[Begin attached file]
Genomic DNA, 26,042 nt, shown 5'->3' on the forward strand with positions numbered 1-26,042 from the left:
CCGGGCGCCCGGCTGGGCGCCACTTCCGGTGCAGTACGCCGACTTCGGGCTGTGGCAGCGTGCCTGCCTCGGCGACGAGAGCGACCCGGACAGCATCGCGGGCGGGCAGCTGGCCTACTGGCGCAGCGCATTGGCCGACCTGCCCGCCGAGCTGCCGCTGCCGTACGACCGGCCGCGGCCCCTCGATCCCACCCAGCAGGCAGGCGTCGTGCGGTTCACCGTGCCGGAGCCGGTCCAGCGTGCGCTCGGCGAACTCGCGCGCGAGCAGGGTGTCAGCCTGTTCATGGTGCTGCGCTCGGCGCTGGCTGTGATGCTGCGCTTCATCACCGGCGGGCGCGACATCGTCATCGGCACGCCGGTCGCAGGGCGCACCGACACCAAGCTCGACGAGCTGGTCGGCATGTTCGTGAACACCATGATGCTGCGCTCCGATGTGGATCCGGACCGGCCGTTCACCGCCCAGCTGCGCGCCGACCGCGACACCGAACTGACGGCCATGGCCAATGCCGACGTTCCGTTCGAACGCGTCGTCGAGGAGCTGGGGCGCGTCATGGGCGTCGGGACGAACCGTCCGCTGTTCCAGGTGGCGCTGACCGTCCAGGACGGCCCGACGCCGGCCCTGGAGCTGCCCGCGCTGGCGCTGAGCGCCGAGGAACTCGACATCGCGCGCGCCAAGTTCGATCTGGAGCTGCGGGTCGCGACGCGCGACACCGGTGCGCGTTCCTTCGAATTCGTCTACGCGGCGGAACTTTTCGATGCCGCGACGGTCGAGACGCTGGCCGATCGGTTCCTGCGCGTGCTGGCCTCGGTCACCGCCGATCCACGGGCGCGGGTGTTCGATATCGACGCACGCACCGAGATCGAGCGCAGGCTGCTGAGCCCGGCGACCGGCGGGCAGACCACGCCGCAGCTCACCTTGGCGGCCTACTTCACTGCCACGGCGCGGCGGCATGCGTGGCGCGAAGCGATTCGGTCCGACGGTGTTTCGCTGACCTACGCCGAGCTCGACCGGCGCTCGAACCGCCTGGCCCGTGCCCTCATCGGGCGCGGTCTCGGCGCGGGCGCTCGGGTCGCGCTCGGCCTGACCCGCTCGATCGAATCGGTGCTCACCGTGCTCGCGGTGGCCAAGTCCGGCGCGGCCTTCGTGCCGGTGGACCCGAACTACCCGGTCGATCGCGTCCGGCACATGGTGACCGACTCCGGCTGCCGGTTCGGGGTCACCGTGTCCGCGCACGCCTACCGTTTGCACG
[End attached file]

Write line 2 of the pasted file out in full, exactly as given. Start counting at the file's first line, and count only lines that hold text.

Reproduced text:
CCGGGCGCCCGGCTGGGCGCCACTTCCGGTGCAGTACGCCGACTTCGGGCTGTGGCAGCGTGCCTGCCTCGGCGACGAGAGCGACCCGGACAGCATCGCGGGCGGGCAGCTGGCCTACTGGCGCAGCGCATTGGCCGACCTGCCCGCCGAGCTGCCGCTGCCGTACGACCGGCCGCGGCCCCTCGATCCCACCCAGCAGGCAGGCGTCGTGCGGTTCACCGTGCCGGAGCCGGTCCAGCGTGCGCTCGGCGAACTCGCGCGCGAGCAGGGTGTCAGCCTGTTCATGGTGCTGCGCTCGGCGCTGGCTGTGATGCTGCGCTTCATCACCGGCGGGCGCGACATCGTCATCGGCACGCCGGTCGCAGGGCGCACCGACACCAAGCTCGACGAGCTGGTCGGCATGTTCGTGAACACCATGATGCTGCGCTCCGATGTGGATCCGGACCGGCCGTTCACCGCCCAGCTGCGCGCCGACCGCGACACCGAACTGACGGCCATGGCCAATGCCGACGTTCCGTTCGAACGCGTCGTCGAGGAGCTGGGGCGCGTCATGGGCGTCGGGACGAACCGTCCGCTGTTCCAGGTGGCGCTGACCGTCCAGGACGGCCCGACGCCGGCCCTGGAGCTGCCCGCGCTGGCGCTGAGCGCCGAGGAACTCGACATCGCGCGCGCCAAGTTCGATCTGGAGCTGCGGGTCGCGACGCGCGACACCGGTGCGCGTTCCTTCGAATTCGTCTACGCGGCGGAACTTTTCGATGCCGCGACGGTCGAGACGCTGGCCGATCGGTTCCTGCGCGTGCTGGCCTCGGTCACCGCCGATCCACGGGCGCGGGTGTTCGATATCGACGCACGCACCGAGATCGAGCGCAGGCTGCTGAGCCCGGCGACCGGCGGGCAGACCACGCCGCAGCTCACCTTGGCGGCCTACTTCACTGCCACGGCGCGGCGGCATGCGTGGCGCGAAGCGATTCGGTCCGACGGTGTTTCGCTGACCTACGCCGAGCTCGACCGGCGCTCGAACCGCCTGGCCCGTGCCCTCATCGGGCGCGGTCTCGGCGCGGGCGCTCGGGTCGCGCTCGGCCTGACCCGCTCGATCGAATCGGTGCTCACCGTGCTCGCGGTGGCCAAGTCCGGCGCGGCCTTCGTGCCGGTGGACCCGAACTACCCGGTCGATCGCGTCCGGCACATGGTGACCGACTCCGGCTGCCGGTTCGGGGTCACCGTGTCCGCGCACGCCTACCGTTTGCACG